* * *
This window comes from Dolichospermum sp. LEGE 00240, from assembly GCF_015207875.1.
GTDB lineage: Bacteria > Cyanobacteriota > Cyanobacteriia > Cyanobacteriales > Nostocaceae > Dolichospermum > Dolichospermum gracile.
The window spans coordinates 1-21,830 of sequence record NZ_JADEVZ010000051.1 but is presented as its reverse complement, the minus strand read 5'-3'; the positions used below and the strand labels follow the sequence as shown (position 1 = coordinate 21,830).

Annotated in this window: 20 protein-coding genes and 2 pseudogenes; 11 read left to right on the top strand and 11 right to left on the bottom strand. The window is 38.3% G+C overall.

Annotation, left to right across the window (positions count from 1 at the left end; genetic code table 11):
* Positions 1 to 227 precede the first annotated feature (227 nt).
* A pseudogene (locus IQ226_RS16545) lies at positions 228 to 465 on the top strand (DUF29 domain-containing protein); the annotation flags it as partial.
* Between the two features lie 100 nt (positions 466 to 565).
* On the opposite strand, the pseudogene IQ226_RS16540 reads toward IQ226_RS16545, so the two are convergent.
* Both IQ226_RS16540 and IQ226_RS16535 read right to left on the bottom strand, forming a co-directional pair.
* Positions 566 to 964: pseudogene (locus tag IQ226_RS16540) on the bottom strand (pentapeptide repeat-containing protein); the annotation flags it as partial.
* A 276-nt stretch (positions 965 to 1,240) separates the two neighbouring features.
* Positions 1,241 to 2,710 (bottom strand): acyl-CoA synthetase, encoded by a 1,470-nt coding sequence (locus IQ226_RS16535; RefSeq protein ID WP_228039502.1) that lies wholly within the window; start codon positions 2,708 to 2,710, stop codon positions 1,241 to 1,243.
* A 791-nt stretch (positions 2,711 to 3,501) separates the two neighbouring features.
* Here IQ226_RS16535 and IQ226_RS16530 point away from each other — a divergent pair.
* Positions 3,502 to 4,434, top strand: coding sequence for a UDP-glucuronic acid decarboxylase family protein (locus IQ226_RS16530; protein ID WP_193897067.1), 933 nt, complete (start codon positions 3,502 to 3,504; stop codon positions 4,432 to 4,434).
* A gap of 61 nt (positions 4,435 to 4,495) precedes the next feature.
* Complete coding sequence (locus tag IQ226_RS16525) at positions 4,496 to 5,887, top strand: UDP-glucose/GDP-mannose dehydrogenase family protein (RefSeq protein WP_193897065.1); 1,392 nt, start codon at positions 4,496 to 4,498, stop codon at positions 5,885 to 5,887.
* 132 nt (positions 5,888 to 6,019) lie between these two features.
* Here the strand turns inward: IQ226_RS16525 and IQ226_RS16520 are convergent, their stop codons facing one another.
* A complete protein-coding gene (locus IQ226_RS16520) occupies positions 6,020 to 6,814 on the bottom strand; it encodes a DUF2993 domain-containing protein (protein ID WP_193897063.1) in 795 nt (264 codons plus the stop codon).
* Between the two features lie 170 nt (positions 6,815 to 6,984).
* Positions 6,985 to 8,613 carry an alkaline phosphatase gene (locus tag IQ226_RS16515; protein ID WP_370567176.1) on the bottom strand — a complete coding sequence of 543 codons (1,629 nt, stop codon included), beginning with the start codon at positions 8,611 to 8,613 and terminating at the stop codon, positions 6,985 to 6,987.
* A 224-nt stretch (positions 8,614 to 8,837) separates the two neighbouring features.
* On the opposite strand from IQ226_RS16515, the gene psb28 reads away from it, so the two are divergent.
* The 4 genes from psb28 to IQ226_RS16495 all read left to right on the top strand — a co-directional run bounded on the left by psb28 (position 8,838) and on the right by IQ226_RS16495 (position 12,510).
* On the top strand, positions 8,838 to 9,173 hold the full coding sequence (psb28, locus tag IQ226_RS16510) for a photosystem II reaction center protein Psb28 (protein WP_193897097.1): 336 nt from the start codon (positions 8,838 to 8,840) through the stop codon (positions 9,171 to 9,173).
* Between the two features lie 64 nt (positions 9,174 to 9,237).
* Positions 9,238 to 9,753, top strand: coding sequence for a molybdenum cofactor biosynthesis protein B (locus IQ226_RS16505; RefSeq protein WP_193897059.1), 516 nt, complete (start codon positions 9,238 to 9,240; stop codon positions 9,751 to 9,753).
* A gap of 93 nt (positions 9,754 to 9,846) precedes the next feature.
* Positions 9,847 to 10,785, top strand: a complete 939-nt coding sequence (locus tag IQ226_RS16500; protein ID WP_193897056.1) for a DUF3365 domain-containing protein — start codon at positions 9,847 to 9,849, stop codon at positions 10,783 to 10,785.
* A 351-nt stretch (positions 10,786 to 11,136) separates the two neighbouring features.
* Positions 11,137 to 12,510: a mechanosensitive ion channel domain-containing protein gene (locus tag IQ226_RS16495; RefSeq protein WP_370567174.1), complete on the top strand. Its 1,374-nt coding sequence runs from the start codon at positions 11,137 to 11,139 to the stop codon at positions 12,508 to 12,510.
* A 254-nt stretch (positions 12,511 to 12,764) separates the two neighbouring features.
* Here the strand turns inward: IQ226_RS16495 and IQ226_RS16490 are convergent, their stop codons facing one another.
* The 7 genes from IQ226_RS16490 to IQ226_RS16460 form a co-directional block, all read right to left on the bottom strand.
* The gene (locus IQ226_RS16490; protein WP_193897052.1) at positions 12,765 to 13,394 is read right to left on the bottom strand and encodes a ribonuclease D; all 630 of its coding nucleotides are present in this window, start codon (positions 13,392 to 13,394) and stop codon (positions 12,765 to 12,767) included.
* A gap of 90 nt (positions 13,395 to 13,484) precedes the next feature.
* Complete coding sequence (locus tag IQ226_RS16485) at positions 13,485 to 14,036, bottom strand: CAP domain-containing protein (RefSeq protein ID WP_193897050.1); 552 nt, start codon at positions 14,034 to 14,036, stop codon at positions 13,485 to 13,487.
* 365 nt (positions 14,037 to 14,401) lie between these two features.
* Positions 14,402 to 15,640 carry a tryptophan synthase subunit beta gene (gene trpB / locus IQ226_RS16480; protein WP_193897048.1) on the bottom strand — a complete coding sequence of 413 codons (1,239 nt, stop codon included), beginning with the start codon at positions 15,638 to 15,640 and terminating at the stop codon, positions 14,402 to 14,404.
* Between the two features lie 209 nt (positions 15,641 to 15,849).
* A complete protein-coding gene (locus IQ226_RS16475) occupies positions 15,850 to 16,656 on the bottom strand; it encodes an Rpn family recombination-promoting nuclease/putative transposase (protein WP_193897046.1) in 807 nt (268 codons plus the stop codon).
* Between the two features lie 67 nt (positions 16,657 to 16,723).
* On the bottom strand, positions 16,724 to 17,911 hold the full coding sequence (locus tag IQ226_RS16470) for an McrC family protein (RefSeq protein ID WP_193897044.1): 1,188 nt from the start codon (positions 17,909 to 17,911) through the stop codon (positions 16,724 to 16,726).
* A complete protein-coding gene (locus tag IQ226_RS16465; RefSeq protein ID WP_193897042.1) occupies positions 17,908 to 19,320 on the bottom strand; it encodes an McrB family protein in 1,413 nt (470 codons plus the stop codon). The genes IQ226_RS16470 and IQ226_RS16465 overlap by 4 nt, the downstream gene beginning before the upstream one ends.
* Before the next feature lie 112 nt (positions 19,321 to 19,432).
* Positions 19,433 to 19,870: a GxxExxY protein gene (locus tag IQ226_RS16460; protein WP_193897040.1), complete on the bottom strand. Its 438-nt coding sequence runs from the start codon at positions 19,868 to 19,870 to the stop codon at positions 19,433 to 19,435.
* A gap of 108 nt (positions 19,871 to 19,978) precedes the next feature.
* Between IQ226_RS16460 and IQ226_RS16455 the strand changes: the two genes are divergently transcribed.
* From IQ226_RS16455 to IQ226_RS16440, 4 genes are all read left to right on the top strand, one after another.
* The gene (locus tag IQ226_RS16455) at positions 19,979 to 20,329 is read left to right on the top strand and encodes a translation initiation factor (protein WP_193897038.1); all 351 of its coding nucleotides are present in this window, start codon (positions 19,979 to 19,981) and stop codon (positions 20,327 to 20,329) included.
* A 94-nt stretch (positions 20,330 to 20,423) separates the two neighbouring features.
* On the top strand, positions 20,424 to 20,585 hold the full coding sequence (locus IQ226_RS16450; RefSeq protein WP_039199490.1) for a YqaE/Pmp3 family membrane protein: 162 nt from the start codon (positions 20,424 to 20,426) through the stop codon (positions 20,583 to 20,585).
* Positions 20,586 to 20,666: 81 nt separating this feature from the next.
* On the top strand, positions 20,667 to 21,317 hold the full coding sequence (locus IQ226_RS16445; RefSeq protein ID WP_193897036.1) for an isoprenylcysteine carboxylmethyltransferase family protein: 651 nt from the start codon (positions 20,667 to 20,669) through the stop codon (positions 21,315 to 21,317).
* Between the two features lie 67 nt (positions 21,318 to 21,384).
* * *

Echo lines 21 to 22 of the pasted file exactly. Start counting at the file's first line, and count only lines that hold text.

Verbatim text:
* A complete protein-coding gene (locus IQ226_RS16520) occupies positions 6,020 to 6,814 on the bottom strand; it encodes a DUF2993 domain-containing protein (protein ID WP_193897063.1) in 795 nt (264 codons plus the stop codon).
* Between the two features lie 170 nt (positions 6,815 to 6,984).